• RAME Contracting, LLC was awarded the low-bid contract to demolish three properties on East High Street as part of Phase II of the East High Street Redevelopment Project. RAME’s bid was $6,000 ($2,000 each for 515, 517 and 519 East High Street). Other bids submitted were from Coulter Building Corp., who bid $6,950 ($2,300 for 515 and 517, and $2,350 for 519) and from SPCO, LLC, who bid $8,400 ($2,800 for each property). RAME will be awarded the contract pending proof of liability and workers comp insurance. Carolyn Hardin motioned to award the contract to RAME, with a second by Willie Ellery. The council voted 5-1 in favor with Debbie Wakefield abstaining.
• The developers of the Saddlebrook subdivision have asked the city to annex the subdivision’s streets. According to civil engineer Bradley Spalding, the roads were inspected on Aug. 14 and Sept. 18, and he said the roads meet the minimum standards as required by Washington County and the city of Springfield. Wakefield made the motion to accept the streets in Saddlebrook subdivision into the city. Council member Mike Elliott seconded the motion, and the council voted unanimously to approve.
• The council discussed the annual Christmas dinner for city employees. Mike Elliott said he thought the money could be better spent somewhere else, while other council members said many city employees use the annual dinner as their own Christmas celebration, and would otherwise not have a Christmas dinner. Springfield City Administrator Laurie Smith said the cost of the dinner is approximately $2,300 with close to 160 attendees last year.
“I look at the dinner as a ‘thank you’ for what our city employees do,” said Wakefield. “Let’s face it, some of the salaries around here are pretty low.”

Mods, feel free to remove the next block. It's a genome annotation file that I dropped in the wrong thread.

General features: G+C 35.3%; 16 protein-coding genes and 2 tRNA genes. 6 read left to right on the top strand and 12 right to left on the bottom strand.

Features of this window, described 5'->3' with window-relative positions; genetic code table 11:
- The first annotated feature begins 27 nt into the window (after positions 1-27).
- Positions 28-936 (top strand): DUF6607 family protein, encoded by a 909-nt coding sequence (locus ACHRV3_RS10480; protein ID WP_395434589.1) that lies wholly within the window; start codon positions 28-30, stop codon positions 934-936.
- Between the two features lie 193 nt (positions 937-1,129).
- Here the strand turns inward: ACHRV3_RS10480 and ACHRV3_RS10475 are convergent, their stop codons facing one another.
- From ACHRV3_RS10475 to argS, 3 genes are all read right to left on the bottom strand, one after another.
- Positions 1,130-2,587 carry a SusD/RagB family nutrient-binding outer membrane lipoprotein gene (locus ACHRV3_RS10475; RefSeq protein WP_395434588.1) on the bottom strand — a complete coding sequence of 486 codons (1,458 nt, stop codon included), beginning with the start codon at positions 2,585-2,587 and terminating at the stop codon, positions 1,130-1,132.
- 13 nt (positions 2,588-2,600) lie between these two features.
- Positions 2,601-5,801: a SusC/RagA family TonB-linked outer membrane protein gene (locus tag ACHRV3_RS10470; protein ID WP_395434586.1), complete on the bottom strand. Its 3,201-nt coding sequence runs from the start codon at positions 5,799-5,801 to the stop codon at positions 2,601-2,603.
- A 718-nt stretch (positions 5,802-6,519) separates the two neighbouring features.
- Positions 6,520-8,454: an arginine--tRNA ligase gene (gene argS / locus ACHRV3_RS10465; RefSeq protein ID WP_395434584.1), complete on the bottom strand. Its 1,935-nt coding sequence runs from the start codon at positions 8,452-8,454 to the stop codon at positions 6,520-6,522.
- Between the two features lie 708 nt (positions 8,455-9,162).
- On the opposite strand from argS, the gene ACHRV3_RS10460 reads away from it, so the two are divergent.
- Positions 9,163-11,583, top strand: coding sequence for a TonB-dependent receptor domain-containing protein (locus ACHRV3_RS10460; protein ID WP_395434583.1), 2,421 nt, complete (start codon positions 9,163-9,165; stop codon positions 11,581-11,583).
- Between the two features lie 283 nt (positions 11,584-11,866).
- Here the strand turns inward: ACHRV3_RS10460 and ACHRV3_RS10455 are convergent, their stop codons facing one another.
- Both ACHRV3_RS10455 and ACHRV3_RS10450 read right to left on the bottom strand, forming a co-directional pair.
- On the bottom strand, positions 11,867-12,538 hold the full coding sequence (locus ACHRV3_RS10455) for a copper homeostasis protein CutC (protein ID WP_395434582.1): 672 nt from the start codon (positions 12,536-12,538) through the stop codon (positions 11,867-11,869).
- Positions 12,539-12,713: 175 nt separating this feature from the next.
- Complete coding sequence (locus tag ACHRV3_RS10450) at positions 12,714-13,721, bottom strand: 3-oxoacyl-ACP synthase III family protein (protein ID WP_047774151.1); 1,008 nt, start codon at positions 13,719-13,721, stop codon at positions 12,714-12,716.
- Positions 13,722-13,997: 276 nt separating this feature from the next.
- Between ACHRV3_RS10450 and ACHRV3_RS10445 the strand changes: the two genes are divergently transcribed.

Ellery made the motion to have Christmas dinner for city employees, with a second by Wakefield. The council voted 5-1 in favor, with Elliott the lone opposing vote.
• In a report sent to Springfield Assistant City Treasurer Marie Blandford from Kathy Elliott of the Springfield Tourism Commission, the Springfield restaurant and lodging tax brought in a total of $61,066.49 for the second quarter of 2010, ending May 31. That amount will be split equally between the tourism commission and the city. Each will receive $30,533.25
• The city’s annual “Trick or Treat on Main Street” for children 12 and under will take place Friday, Oct. 29 from 4-5:30 p.m. downtown. Trick or Treat will take place in the neighborhoods from 5:30-7 p.m.
• Mayor Cecconi signed executive orders appointing John McDaniel to the Housing Authority for a four-year term that expires Feb. 2014, Jimmie Carrico to the water board for a three-year term to expire January 2013 and John Parker Wharton to the Main Street Renaissance Kentucky Committee for a one-year term due to expire in October 2011.
• Business at this meeting was conducted with five of the six council members in attendance. Councilman John Hardin was not present.